Two of our divers, Graham Scott and Paolo Croce, recently took part in a very productive international underwater survey of the protected wreck Rooswijk on the Goodwin Sands. This Dutch East India Company ship wrecked in 1739 en route from Texel, North Holland to the East Indies and so it was extremely appropriate to have the heritage agencies of both England and the Netherlands involved in this investigation of the Dutch wreck in British waters.
During the middle of September, Rooswijk was investigated by an international team headed by Martijn Manders from the Maritime Programme of the Cultural Heritage Agency of the Netherlands in liaison with Historic England. Together with divers from both sides of the North Sea, including our divers, the team took turns to measure and document the seabed remains. All up, the divers spent 20 hours underwater and took tens of measurements, hundreds of photographs and many videos to ensure that the wreck was well documented in its current condition.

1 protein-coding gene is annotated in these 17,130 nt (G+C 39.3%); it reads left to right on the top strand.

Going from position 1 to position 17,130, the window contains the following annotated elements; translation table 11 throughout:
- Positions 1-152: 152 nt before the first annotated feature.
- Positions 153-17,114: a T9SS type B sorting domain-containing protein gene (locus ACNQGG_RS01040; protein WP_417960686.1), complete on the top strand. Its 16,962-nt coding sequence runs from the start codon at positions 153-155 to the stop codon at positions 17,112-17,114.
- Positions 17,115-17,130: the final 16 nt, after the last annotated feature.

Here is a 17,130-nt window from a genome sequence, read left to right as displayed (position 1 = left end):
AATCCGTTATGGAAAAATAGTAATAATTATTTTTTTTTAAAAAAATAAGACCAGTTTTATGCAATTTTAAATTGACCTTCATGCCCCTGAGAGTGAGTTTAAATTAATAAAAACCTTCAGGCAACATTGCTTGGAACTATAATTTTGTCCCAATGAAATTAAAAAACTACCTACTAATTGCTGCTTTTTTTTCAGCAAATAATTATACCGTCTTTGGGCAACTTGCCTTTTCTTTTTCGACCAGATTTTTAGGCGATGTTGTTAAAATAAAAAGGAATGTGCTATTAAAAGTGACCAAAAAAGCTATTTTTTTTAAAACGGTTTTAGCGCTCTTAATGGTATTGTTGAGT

Obviously, an underwater project of this nature attracted a lot of media attention. So in between measuring timbers and cannon, the divers were interviewed for BBC and ITV and the fieldwork was also covered in many newspapers.
The Rooswijk has been designated a protected wreck by Historic England because it is threatened by both human interference and environmental factors. The site has already been subjected to salvage with the removal of up to 10,000 silver coins. As is common for the area, a mobile sand bank periodically covers or buries parts or all of Rooswijk. For this reason, it is important to gain a better understanding of the wreck site as it is now, compare it to records from past archaeological investigations, to be better prepared for any changes in the future. In this way, Rooswijk will be preserved for Dutch and British licensed divers to visit in the future.